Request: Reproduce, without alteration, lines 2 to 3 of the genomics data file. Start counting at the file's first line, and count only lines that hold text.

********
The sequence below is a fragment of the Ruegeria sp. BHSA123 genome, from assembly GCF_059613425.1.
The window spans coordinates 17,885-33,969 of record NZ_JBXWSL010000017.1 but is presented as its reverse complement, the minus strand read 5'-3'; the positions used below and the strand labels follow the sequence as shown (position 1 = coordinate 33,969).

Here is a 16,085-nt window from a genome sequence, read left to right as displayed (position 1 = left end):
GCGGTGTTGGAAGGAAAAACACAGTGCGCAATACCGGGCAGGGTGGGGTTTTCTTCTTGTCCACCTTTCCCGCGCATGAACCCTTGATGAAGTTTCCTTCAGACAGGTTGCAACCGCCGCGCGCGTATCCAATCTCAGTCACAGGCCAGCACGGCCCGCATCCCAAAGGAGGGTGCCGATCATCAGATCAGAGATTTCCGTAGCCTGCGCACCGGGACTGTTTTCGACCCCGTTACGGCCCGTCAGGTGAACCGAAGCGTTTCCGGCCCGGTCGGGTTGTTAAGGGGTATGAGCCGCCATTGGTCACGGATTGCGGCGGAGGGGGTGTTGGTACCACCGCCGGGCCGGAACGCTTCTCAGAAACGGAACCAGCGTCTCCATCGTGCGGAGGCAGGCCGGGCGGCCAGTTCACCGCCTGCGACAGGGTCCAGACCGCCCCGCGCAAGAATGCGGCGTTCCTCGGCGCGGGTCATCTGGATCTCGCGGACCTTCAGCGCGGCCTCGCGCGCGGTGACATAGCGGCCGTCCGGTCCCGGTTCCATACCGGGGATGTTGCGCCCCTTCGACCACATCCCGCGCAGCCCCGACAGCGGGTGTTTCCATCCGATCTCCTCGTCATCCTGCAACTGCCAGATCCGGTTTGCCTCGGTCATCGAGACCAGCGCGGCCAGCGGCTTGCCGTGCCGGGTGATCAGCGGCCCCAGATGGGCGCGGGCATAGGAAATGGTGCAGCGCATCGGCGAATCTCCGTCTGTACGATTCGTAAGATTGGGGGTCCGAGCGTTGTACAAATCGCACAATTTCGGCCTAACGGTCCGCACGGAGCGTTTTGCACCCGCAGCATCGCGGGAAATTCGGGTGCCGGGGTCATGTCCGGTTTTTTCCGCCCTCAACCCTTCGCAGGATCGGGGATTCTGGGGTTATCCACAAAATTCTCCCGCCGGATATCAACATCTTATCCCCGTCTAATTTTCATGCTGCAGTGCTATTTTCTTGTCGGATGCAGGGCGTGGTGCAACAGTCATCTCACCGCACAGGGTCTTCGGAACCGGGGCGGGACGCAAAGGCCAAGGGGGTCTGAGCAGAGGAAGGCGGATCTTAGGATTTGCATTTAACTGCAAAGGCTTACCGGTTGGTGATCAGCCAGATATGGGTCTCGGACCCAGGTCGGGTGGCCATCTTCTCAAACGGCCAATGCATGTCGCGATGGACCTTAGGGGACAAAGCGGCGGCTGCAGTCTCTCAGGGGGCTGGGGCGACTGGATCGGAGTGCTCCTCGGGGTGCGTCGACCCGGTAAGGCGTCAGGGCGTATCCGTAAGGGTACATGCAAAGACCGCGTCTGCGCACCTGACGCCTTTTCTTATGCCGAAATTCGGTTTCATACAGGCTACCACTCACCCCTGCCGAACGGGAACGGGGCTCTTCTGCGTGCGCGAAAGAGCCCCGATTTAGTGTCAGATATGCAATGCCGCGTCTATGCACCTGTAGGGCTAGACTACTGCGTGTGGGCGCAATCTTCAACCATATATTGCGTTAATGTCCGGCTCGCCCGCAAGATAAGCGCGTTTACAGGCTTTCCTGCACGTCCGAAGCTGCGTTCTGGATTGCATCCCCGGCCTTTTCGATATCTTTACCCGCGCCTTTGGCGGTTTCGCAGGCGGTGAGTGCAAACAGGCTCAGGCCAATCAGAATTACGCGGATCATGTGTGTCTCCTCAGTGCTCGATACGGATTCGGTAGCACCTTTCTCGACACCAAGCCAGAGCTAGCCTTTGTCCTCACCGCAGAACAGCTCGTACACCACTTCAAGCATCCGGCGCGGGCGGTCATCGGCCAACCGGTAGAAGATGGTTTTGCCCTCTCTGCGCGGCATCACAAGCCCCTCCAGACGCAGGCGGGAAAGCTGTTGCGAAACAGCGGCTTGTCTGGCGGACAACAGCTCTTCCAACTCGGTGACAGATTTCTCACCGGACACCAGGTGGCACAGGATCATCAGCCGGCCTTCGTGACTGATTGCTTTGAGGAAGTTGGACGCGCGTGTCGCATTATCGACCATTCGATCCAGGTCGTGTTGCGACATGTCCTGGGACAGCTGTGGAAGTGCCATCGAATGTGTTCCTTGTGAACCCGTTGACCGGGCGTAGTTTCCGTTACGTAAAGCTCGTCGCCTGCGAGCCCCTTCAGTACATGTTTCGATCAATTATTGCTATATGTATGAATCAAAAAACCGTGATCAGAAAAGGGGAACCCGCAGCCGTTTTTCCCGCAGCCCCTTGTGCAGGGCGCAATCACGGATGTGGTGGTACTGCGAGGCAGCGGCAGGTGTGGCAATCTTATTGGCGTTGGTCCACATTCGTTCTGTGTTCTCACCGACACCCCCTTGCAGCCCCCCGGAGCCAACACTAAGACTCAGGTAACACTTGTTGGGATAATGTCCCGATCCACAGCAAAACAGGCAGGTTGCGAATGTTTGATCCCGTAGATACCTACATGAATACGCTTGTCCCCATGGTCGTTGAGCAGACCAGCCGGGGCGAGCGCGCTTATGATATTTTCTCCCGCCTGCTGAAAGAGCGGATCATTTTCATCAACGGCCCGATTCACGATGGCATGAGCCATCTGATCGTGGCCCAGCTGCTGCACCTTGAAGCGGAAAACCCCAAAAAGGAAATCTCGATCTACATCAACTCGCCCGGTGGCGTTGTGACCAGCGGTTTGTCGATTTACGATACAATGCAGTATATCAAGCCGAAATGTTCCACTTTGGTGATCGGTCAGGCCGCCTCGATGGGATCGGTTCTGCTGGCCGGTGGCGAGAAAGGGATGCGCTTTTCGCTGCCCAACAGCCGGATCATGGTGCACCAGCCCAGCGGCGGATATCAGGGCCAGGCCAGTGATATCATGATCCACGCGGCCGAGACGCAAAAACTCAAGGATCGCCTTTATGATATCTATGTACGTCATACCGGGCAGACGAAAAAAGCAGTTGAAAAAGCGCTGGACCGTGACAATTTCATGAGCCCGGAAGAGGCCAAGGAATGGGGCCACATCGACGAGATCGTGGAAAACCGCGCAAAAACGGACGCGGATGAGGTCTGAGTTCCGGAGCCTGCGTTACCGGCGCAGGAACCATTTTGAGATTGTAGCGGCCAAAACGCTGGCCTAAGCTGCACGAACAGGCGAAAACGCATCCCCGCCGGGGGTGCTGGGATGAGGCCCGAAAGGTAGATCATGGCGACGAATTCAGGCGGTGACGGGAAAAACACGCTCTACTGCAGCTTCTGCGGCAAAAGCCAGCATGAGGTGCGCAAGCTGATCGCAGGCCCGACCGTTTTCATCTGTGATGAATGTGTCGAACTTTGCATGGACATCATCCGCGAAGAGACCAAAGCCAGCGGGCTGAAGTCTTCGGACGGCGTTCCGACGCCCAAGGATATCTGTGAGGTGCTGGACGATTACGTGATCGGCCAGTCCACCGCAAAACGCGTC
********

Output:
The window spans coordinates 17,885-33,969 of record NZ_JBXWSL010000017.1 but is presented as its reverse complement, the minus strand read 5'-3'; the positions used below and the strand labels follow the sequence as shown (position 1 = coordinate 33,969).

Here is a 16,085-nt window from a genome sequence, read left to right as displayed (position 1 = left end):